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ModSecurity Rule Help vs Contact Form Spammers (WHM/cPanel)

Trying to fix a ModSecurity Rule

     
7:38 am on Dec 14, 2018 (gmt 0)

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Trying to get this rule to work within WHM (cPanel) to block specific text strings (say a domain or company or keyword) that contact form spammers use and keep the form from submitting.

Here is the rule I'm working with:

SecRule REQUEST_BODY "@contains TARGETSTRING" "id:2,deny,log,msg:'TARGETSTRING Spam Blocked'"


TARGETSTRING=Whatever my target is - a company name, domain name, term like SEO, etc.

E-mail submitted with the form and a perfect match is whizzing right by.

This is used in WHM Home > Security Center > ModSecurity Tools > Rules List

Any ideas on how to fix this?

Thank you!
5:13 pm on Dec 14, 2018 (gmt 0)

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Any ideas on how to fix this?
I couldn't get past the confusion engendered by the underlying premise. Why would you need to use cPanel rather than putting the rule directly into the config file (or, presumably, an Include that is dedicated to mod_security alone)? Introducing a middleman only creates more ways things can go wrong.
5:52 pm on Dec 14, 2018 (gmt 0)

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Hi Lucy, thanks for the response.

I think you have helped me with .htaccess questions years ago.

I'm a bit surprised by your response - or perhaps confused. ModSecurity is installed by default in WHM on my VPS (and I suspect most with WHM/cPanel).

Under the tools menu one has the option to add custom rules that can protect the entire VPS (or be limited to specific domain(s) AFAIK).

Documentation: [documentation.cpanel.net...]

I want this protection across the entire VPS, rather than going domain by domain to install a duplicate solution that will need updating, etc.

I'd be grateful for any help - from you or anyone else with ideas. Thank you!
6:51 pm on Dec 14, 2018 (gmt 0)

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WebmasterWorld Senior Member lucy24 is a WebmasterWorld Top Contributor of All Time 5+ Year Member Top Contributors Of The Month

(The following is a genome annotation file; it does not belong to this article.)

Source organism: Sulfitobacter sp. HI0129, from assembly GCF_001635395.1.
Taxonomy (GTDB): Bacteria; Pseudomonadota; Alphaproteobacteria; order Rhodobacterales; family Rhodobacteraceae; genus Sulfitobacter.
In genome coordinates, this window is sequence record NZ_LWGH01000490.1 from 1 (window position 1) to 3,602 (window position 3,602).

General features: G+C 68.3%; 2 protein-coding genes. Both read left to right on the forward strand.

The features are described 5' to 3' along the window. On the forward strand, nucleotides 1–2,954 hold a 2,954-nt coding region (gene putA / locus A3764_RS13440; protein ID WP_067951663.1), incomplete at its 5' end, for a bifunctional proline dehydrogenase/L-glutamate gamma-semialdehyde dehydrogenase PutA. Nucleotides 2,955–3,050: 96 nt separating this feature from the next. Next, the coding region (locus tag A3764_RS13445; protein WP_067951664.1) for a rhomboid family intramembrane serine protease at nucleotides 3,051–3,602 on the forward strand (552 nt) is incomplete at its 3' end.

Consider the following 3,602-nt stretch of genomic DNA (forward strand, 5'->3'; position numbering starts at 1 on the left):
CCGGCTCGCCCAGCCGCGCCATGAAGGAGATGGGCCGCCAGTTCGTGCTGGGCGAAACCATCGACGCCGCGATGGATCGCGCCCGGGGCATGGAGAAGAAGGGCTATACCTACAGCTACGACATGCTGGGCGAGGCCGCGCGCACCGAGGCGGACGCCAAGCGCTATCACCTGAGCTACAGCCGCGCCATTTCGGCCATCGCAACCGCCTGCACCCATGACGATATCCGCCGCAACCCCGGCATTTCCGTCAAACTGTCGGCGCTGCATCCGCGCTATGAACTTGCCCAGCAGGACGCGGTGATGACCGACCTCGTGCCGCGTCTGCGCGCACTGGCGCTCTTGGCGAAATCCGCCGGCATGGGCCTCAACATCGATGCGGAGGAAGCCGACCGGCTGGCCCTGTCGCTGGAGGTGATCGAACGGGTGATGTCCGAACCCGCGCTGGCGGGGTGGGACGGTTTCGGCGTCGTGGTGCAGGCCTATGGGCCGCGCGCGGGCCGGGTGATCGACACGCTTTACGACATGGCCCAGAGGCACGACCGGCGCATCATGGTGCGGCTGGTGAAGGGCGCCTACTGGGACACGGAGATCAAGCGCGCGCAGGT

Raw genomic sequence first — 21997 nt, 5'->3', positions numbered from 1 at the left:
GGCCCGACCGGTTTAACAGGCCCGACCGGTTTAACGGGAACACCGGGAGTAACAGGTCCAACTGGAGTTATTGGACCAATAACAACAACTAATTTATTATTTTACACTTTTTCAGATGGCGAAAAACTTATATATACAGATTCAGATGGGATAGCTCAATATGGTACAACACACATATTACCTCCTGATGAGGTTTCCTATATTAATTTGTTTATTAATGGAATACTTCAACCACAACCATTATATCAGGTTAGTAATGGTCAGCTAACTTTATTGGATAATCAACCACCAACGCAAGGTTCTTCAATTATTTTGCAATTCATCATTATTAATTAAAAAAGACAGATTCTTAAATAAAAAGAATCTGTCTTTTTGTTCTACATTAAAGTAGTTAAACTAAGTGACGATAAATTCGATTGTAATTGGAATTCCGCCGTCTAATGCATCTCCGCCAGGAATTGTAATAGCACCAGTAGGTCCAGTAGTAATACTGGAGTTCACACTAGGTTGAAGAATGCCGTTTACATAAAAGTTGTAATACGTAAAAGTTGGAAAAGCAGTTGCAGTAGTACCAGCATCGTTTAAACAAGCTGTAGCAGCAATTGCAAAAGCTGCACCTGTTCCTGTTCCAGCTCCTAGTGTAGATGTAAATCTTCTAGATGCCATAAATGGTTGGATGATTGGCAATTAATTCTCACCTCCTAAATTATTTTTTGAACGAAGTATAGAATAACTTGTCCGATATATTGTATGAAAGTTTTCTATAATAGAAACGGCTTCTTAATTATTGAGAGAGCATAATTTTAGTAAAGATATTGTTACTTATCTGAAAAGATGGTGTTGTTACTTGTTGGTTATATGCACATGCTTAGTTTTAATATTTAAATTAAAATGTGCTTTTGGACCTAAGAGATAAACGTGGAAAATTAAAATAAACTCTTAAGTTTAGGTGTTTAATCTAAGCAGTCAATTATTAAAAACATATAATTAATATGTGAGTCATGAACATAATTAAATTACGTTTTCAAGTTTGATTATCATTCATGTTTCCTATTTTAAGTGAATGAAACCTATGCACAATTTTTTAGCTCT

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The part I was trying to figure out is where the rule ends up getting installed, because usually when I think cPanel I think shared hosting, which means htaccess, which means you can't use mod_security--unless the site is using a truly ancient version. But you said VPS, meaning that cPanel will in some way talk to the config file? Now I understand why you're doing this in mod_security rather than, say, in mod_rewrite, which would have inheritance issues unless you've taken full advantage of the 2.4 inheritance options.

But the more important question is what, exactly, REQUEST_BODY covers: everything that is sent in, or just the part that shows up in server access logs? The content of an email is neither a part of the request itself (including query string) nor hidden in an associated header, so I'm worried that it may simply be out of mod_security's purview.

Option B is to write some additional php to do further mail filtering. The code wouldn't have to be repeated for every site; you can put it somewhere in the VPS and then let each site Include it (using the physical filepath instead of the more common document-root approach).
8:02 pm on Dec 14, 2018 (gmt 0)

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It is actually WHM - so allegedly - the entire (virtual) server sees it.

(WHM >> Home >> Security Center >> ModSecurity™ Tools)

As far as I know request_body will inspect the contact form body on submission. I've been searching online, etc., and this stuff is making my head spin. One issue I've just uncovered is a flag that must be set in the configuration (I don't think it is per rule but I may be wrong) and that is the instruction to allow body inspection.

Something like: SecRequestBodyAccess On

I've just poured over WHM again and can't find anywhere to inspect/change that - nor has Google been helpful*. Clearly, if that is set to "off" all the calls in the rules won't make any difference. Grrr.

*I did see one site that said I can add it in the tools > rules list which I tried/tested but no effect.

Thank you for the php idea. My command line host skills are limited - all the hosting management I do is for my own biz as an adjunct to my real work (which is also very technical as I imagine you'd guess from my screen name). Anywho, thank you so very much for taking a look.